That was a paid for test. Please read the thread about HitmanPro.Alert. They paid for and insisted a Preview version of HMP.A was to be included just to show they had better scores than an unfinished product. Other than that, all competitors (except EMET which is FREE!) were security suites not specialized in exploits. Makes you wonder why they paid for the test other than just to bad mouth competitors... especially when they didn't even include AppGuard (afraid to go up against a 100% score competitor perhaps?).
Beside the unfairness against HMP.A also the EMET thing is nonsense. They testet the old version, cause the new one (v5) doesn't support the irrelvant test setting (unpatched XP-SP3). Even if still people use this old OS and it's better to find working exploits for it ... it's official no longer supported and therefore shouldn't be used as reference esp. in proactive tests. Newer OSes by itself offer better exploit protections and even in EMET2/3 times M$ showed, that XP (even with EMET) can't be as secure as newer OSes.
Beside the already mentioned issues (default settings, not enabled things ... but EMET and HMP.A aren't just set-and-forget applications) this sums up to the "value" of this test. Yes Malwarebytes not set the test setting, but they accepted and paid for it.
Bad and unfair marketing IMO.
Yes! The whole test is bogus.
As mentioned in another thread our objective was to see the differences in protection from proactive vs reactive approach to exploit blocking (i.e. signature-based vs proactive exploit mitigations) so we were surprised with the results as well.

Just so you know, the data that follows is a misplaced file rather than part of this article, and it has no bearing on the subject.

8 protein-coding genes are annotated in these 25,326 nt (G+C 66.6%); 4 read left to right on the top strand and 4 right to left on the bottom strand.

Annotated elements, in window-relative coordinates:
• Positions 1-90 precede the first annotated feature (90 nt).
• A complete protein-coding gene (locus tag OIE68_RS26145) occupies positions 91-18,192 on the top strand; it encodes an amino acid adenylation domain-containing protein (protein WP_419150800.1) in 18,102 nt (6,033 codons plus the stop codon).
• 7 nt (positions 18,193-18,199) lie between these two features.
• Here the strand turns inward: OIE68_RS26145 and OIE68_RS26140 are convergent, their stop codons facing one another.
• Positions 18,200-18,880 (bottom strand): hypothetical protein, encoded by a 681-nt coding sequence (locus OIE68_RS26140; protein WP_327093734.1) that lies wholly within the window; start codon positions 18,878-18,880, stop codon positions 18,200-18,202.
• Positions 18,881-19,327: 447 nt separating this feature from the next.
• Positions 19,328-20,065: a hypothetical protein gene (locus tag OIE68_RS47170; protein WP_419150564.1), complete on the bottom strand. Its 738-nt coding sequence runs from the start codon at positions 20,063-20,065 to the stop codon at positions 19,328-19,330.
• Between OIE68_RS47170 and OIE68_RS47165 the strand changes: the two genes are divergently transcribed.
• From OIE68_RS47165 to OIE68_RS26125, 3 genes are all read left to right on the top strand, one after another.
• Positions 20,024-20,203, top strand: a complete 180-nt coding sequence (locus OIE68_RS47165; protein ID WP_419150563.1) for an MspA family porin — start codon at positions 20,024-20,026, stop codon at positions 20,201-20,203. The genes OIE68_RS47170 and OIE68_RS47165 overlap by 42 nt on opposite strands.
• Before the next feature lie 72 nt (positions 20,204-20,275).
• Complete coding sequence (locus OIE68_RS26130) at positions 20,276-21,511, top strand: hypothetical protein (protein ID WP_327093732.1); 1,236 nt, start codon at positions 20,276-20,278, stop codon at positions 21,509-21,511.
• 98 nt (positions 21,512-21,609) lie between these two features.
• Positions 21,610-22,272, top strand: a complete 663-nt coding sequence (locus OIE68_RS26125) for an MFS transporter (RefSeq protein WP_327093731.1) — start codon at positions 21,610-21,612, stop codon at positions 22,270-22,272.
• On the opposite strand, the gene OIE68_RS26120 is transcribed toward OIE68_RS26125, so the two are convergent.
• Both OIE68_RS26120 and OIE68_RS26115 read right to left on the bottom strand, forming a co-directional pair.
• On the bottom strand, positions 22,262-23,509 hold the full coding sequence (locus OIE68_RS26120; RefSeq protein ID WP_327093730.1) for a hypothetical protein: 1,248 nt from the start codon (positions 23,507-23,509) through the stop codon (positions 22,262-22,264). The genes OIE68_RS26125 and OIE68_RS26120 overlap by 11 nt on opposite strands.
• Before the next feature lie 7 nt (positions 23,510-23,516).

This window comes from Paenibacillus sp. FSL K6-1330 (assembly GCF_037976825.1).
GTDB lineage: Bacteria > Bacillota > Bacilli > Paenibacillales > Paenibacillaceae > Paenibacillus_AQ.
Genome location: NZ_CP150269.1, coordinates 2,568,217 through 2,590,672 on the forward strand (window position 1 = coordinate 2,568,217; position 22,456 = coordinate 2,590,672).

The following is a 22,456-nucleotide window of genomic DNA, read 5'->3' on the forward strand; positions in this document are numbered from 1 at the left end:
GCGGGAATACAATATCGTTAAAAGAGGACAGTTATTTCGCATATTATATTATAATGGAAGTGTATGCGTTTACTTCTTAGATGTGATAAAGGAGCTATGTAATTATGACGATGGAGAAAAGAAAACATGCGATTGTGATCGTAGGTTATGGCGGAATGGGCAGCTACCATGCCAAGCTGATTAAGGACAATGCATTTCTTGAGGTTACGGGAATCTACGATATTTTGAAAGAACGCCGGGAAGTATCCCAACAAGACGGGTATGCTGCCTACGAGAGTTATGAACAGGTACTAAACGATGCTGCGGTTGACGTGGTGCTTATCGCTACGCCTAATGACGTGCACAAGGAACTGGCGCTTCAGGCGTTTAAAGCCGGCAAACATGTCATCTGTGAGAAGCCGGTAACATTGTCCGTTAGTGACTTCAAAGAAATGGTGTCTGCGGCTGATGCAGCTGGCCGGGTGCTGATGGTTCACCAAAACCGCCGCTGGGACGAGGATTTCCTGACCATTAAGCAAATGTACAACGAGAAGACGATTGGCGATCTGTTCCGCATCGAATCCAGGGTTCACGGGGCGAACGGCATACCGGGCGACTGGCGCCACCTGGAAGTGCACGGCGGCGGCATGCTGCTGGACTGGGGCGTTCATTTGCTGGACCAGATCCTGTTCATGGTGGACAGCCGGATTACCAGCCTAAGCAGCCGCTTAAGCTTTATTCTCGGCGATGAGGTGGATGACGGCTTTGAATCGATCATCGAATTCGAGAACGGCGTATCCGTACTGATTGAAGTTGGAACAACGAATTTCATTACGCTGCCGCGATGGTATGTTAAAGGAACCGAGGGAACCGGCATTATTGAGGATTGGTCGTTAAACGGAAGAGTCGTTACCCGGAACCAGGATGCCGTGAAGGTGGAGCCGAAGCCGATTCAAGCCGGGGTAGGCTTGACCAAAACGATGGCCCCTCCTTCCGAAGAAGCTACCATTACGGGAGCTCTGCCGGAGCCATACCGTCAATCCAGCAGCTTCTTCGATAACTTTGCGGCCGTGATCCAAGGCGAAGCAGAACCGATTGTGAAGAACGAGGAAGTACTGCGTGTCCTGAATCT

Here are some facts to answer the concerns mentioned above about the test:
I would prefer a non-sponsored test any day of the week but that wasn't happening and many of you have been asking for third-party tests comparing anti-exploit products for quite some time. However PCSL did a very good job and their independent criteria prevailed during the entire test. I don't necessarily agree with some of the methodology decisions but it was their decision, not ours.
It was performed under WinXP as that OS is still in wide usage and more exposed to exploits as Win7/8 as there are no updates from Microsoft. However many of the exploits tested were for non-Microsoft applications (Java, Silverlight, Flash, QuickTime, etc.) and they also work under Win7/8.
It also tested Security Suites as they include some exploit blocking features. Comparing paid vs free vs suite vs commercial vs beta was not the objective. The objective was specifically to test exploit mitigation techniques. It's not uncommon to see FreeAV outperform PaidAV or Beta outperform Commercial products, so that's not relevant with the above objective in mind. EMET 4.1 is also a "Technical Preview" btw.
Other specialty products such as anti-EXE or white-listing were not included. Even if those products are able to block certain types of exploits, it is a by-product of their approach, not necessarily because they include specific exploit mitigation techniques.
The QuickTime bypasses of HMPA3 is probably due to a bug. For some reason the software radar didn't work when executing the exploit and PCSL chose to give it a fail.
The Java reverse shell fail of HMPA3 is documented in the methodology. The reverse shell is established, i.e. the exploit payload is executed. Some commands are blocked but some are not. This is easy to verify with Metasploit.
The IE8 bypasses are very real. Oddly they are ROP-based.